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Figure 1 : Sequence discrimination depends on probe length and hybridization temperature. Increasing the temperature at which hybridization reactions are performed increasingly inhibits formation of mismatched duplexes reducing the observed ratio of mismatched to match duplex formation on the microarrays. A) When hybridization is performed at a given temperature probes of length 20 nucleotides (plus signs) exhibit enhanced sensitivity to mismatches over probes of 25 nucleotides (circles) and 30 nucleotides (triangles). Increasing the hybridization temperature improves sensitivity to sequence variants for all probe lengths. B) Hybridization of DNA from a diploid yeast that is heterozygous at all 24,549 SNP sites shows a similar trend with respect to both probe length (20mers (plus signs), 25mer (circles) and 30mers (triangles)) and hybridization conditions. With increasing hybridization stringency the median ratio tended towards the theoretical optimum of log2 ratio = -1.
Figure 2 : The relationship between the position of a mismatch in probe and sequence discrimination for different probe lengths on an isothermal array when homozygous DNA is hybridized to the array. For each boxplot the probe length is indicated on the top axis. The number of probes (n) is indicated below each plot as is the median ratio for the mismatch positions within the interquartile range of each probe, which is also indicated on each plot by a red horizontal line.
Figure 3 : Differential effect of mismatches on annealing efficiency at isothermal probes. The median ratio for the interquartile region of probes of all lengths is plotted for each possible mismatch. The first nucleotide is the base present in the probe. The second nucleotide is the base present in the genomics DNA sample. Homo-mismatches are in gray. Symmetrical hetero-mismatches are shown in the same color.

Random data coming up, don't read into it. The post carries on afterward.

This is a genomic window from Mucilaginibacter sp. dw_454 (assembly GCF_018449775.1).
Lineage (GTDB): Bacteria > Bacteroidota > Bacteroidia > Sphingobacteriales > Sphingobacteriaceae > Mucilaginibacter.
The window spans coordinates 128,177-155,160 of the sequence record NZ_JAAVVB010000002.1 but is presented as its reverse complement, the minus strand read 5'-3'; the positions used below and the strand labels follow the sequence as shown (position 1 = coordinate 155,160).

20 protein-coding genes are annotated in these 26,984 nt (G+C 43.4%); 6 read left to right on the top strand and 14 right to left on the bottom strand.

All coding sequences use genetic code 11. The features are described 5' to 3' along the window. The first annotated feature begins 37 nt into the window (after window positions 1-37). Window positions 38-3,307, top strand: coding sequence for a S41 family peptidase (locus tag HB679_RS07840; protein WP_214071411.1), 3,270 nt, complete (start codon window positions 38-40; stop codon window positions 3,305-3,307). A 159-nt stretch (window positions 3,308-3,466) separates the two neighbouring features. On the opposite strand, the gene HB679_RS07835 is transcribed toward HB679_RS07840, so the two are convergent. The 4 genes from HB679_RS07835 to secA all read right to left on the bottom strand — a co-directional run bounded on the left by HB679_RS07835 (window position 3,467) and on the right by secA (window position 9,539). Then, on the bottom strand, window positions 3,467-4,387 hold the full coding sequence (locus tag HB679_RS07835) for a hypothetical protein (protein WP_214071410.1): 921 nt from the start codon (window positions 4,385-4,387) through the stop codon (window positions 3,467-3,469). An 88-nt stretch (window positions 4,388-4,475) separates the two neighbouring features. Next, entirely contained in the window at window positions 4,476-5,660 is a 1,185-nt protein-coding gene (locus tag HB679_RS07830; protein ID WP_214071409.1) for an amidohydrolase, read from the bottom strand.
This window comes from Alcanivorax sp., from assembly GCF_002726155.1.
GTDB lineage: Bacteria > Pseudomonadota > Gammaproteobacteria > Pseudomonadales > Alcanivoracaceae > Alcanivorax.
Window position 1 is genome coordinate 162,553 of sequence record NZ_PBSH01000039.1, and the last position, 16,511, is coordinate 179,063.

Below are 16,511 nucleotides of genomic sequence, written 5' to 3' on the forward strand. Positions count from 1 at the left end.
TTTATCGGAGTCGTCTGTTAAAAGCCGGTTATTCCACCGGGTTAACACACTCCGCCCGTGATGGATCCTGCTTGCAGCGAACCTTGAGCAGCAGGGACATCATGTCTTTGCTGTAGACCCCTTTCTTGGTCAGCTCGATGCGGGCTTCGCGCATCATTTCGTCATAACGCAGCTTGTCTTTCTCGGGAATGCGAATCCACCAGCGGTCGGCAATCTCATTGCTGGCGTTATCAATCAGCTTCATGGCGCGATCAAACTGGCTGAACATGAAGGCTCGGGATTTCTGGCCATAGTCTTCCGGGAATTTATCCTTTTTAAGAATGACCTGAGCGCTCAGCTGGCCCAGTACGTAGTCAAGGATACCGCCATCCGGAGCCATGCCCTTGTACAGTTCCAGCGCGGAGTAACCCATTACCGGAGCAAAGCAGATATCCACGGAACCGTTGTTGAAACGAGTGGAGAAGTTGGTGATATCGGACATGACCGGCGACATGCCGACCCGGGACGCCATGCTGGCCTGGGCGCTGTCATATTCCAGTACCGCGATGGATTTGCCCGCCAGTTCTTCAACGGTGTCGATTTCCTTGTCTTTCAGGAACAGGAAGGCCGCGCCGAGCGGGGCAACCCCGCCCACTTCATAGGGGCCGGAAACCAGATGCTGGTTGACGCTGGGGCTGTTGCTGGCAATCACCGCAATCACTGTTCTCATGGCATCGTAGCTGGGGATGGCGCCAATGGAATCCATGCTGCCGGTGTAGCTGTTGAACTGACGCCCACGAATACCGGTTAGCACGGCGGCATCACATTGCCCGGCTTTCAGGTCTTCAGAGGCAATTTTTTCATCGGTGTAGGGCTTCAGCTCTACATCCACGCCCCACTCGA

Figure 4 : Figure 4. SNPScanner performance using ratiometric data from an isothermal microarray. Using an average of 7 probes per SNP site the SNPScanner algorithm accurately predicts 93% of homozygous SNPs with a log10 likelihood value greater than 0 (red line). Decreasing the average number of probes interrogating each SNP to an average of 4.8 (green line), 3.4 (blue line) or 2.0 (orange line) reduces the overall magnitude of the likelihood values for SNP predictions, but does not appreciably increase the false negative rate. The position of the SNP in the probes affects the false negative rate (see inset): for SNP positions in the outer thirtieth percentile (green dashed line; 2.1 probes/SNP) 836/1000 SNPs are predicted. We only detect 792/1000 SNPs when the SNPs only occur in the outer 20th percentile of probes (black dashed line; 1.5 probes/SNP). Constraining SNP positions to the outer 50th (blue dashed line; 3.5 probes/SNP) or 70th percentile (orange dashed line; 5.0 probes/SNP) did not increases the false negative rate.
Figure 5 : The SNPScanner algorithm is able to correctly predict the presence of 87% heterozygous SNPs with a 7.2% false positive rate. The number of false positives rapidly decreases with increasing log10 likelihood values.

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